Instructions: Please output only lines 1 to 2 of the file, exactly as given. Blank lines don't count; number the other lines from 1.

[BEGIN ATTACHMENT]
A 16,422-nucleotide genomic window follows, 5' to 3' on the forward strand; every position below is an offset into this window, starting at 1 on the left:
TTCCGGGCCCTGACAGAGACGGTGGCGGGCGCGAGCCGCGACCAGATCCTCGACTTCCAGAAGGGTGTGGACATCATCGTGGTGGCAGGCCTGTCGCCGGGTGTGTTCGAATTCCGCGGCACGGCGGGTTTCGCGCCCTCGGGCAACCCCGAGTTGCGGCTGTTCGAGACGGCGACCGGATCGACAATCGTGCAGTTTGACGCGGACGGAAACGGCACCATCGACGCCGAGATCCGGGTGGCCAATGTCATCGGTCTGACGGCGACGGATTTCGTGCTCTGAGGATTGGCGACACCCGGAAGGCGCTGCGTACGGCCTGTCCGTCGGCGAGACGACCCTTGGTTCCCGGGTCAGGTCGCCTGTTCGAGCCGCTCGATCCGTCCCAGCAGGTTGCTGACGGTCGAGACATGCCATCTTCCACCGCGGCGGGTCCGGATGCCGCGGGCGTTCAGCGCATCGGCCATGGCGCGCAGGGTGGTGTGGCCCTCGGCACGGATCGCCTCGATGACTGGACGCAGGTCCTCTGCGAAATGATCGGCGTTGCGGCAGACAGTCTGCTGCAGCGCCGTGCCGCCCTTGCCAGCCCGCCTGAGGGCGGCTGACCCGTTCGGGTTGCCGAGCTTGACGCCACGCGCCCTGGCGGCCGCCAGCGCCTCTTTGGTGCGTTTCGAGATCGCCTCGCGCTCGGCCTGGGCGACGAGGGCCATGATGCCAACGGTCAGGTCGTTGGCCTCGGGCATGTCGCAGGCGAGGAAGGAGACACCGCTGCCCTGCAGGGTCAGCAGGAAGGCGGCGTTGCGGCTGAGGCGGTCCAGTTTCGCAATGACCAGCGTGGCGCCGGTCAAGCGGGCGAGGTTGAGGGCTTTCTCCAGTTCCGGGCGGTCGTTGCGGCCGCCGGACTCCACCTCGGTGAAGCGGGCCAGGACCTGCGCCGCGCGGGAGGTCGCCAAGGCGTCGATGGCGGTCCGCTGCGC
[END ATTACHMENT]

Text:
A 16,422-nucleotide genomic window follows, 5' to 3' on the forward strand; every position below is an offset into this window, starting at 1 on the left:
TTCCGGGCCCTGACAGAGACGGTGGCGGGCGCGAGCCGCGACCAGATCCTCGACTTCCAGAAGGGTGTGGACATCATCGTGGTGGCAGGCCTGTCGCCGGGTGTGTTCGAATTCCGCGGCACGGCGGGTTTCGCGCCCTCGGGCAACCCCGAGTTGCGGCTGTTCGAGACGGCGACCGGATCGACAATCGTGCAGTTTGACGCGGACGGAAACGGCACCATCGACGCCGAGATCCGGGTGGCCAATGTCATCGGTCTGACGGCGACGGATTTCGTGCTCTGAGGATTGGCGACACCCGGAAGGCGCTGCGTACGGCCTGTCCGTCGGCGAGACGACCCTTGGTTCCCGGGTCAGGTCGCCTGTTCGAGCCGCTCGATCCGTCCCAGCAGGTTGCTGACGGTCGAGACATGCCATCTTCCACCGCGGCGGGTCCGGATGCCGCGGGCGTTCAGCGCATCGGCCATGGCGCGCAGGGTGGTGTGGCCCTCGGCACGGATCGCCTCGATGACTGGACGCAGGTCCTCTGCGAAATGATCGGCGTTGCGGCAGACAGTCTGCTGCAGCGCCGTGCCGCCCTTGCCAGCCCGCCTGAGGGCGGCTGACCCGTTCGGGTTGCCGAGCTTGACGCCACGCGCCCTGGCGGCCGCCAGCGCCTCTTTGGTGCGTTTCGAGATCGCCTCGCGCTCGGCCTGGGCGACGAGGGCCATGATGCCAACGGTCAGGTCGTTGGCCTCGGGCATGTCGCAGGCGAGGAAGGAGACACCGCTGCCCTGCAGGGTCAGCAGGAAGGCGGCGTTGCGGCTGAGGCGGTCCAGTTTCGCAATGACCAGCGTGGCGCCGGTCAAGCGGGCGAGGTTGAGGGCTTTCTCCAGTTCCGGGCGGTCGTTGCGGCCGCCGGACTCCACCTCGGTGAAGCGGGCCAGGACCTGCGCCGCGCGGGAGGTCGCCAAGGCGTCGATGGCGGTCCGCTGCGC